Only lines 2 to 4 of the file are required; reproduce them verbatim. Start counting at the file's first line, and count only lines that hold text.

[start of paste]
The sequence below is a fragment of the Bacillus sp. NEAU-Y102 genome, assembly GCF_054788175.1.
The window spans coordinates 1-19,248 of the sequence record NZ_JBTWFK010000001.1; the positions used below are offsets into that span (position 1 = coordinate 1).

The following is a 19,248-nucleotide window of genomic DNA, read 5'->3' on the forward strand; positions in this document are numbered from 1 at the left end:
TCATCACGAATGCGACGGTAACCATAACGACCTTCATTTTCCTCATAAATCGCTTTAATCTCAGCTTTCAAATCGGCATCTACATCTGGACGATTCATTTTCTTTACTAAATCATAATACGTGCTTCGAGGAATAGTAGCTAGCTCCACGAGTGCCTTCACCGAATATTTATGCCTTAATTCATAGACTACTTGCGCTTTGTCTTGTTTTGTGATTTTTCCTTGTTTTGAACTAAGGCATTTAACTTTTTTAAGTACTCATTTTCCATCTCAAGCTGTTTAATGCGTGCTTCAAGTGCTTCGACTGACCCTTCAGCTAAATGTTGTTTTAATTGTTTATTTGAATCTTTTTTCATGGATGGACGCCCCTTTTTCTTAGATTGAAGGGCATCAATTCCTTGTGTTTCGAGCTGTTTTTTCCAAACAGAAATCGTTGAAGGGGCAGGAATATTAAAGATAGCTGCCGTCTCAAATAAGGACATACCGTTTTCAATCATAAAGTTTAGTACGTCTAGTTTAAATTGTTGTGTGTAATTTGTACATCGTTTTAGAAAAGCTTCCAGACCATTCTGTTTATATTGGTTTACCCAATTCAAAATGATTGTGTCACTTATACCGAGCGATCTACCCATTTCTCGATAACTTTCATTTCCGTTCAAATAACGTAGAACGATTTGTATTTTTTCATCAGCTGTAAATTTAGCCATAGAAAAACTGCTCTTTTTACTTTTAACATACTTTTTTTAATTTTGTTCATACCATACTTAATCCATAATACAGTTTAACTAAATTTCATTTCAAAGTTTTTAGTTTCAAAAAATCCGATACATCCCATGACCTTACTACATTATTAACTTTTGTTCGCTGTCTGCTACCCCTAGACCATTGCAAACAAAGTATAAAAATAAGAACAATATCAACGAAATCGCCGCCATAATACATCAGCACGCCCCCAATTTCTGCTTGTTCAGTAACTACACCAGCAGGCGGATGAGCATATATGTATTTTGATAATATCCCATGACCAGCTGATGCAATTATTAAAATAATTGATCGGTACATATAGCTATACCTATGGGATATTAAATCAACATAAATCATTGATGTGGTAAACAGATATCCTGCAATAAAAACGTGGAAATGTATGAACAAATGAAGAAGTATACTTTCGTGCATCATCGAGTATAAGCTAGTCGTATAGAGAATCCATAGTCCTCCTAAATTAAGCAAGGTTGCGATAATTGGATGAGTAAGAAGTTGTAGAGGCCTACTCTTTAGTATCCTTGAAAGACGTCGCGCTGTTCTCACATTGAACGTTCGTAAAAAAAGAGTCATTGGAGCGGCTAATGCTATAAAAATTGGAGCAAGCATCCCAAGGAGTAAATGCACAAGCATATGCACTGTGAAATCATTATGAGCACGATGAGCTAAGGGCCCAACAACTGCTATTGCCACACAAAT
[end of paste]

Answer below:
The window spans coordinates 1-19,248 of the sequence record NZ_JBTWFK010000001.1; the positions used below are offsets into that span (position 1 = coordinate 1).

The following is a 19,248-nucleotide window of genomic DNA, read 5'->3' on the forward strand; positions in this document are numbered from 1 at the left end:
TCATCACGAATGCGACGGTAACCATAACGACCTTCATTTTCCTCATAAATCGCTTTAATCTCAGCTTTCAAATCGGCATCTACATCTGGACGATTCATTTTCTTTACTAAATCATAATACGTGCTTCGAGGAATAGTAGCTAGCTCCACGAGTGCCTTCACCGAATATTTATGCCTTAATTCATAGACTACTTGCGCTTTGTCTTGTTTTGTGATTTTTCCTTGTTTTGAACTAAGGCATTTAACTTTTTTAAGTACTCATTTTCCATCTCAAGCTGTTTAATGCGTGCTTCAAGTGCTTCGACTGACCCTTCAGCTAAATGTTGTTTTAATTGTTTATTTGAATCTTTTTTCATGGATGGACGCCCCTTTTTCTTAGATTGAAGGGCATCAATTCCTTGTGTTTCGAGCTGTTTTTTCCAAACAGAAATCGTTGAAGGGGCAGGAATATTAAAGATAGCTGCCGTCTCAAATAAGGACATACCGTTTTCAATCATAAAGTTTAGTACGTCTAGTTTAAATTGTTGTGTGTAATTTGTACATCGTTTTAGAAAAGCTTCCAGACCATTCTGTTTATATTGGTTTACCCAATTCAAAATGATTGTGTCACTTATACCGAGCGATCTACCCATTTCTCGATAACTTTCATTTCCGTTCAAATAACGTAGAACGATTTGTATTTTTTCATCAGCTGTAAATTTAGCCATAGAAAAACTGCTCTTTTTACTTTTAACATACTTTTTTTAATTTTGTTCATACCATACTTAATCCATAATACAGTTTAACTAAATTTCATTTCAAAGTTTTTAGTTTCAAAAAATCCGATACATCCCATGACCTTACTACATTATTAACTTTTGTTCGCTGTCTGCTACCCCTAGACCATTGCAAACAAAGTATAAAAATAAGAACAATATCAACGAAATCGCCGCCATAATACATCAGCACGCCCCCAATTTCTGCTTGTTCAGTAACTACACCAGCAGGCGGATGAGCATATATGTATTTTGATAATATCCCATGACCAGCTGATGCAATTATTAAAATAATTGATCGGTACATATAGCTATACCTATGGGATATTAAATCAACATAAATCATTGATGTGGTAAACAGATATCCTGCAATAAAAACGTGGAAATGTATGAACAAATGAAGAAGTATACTTTCGTGCATCATCGAGTATAAGCTAGTCGTATAGAGAATCCATAGTCCTCCTAAATTAAGCAAGGTTGCGATAATTGGATGAGTAAGAAGTTGTAGAGGCCTACTCTTTAGTATCCTTGAAAGACGTCGCGCTGTTCTCACATTGAACGTTCGTAAAAAAAGAGTCATTGGAGCGGCTAATGCTATAAAAATTGGAGCAAGCATCCCAAGGAGTAAATGCACAAGCATATGCACTGTGAAATCATTATGAGCACGATGAGCTAAGGGCCCAACAACTGCTATTGCCACACAAAT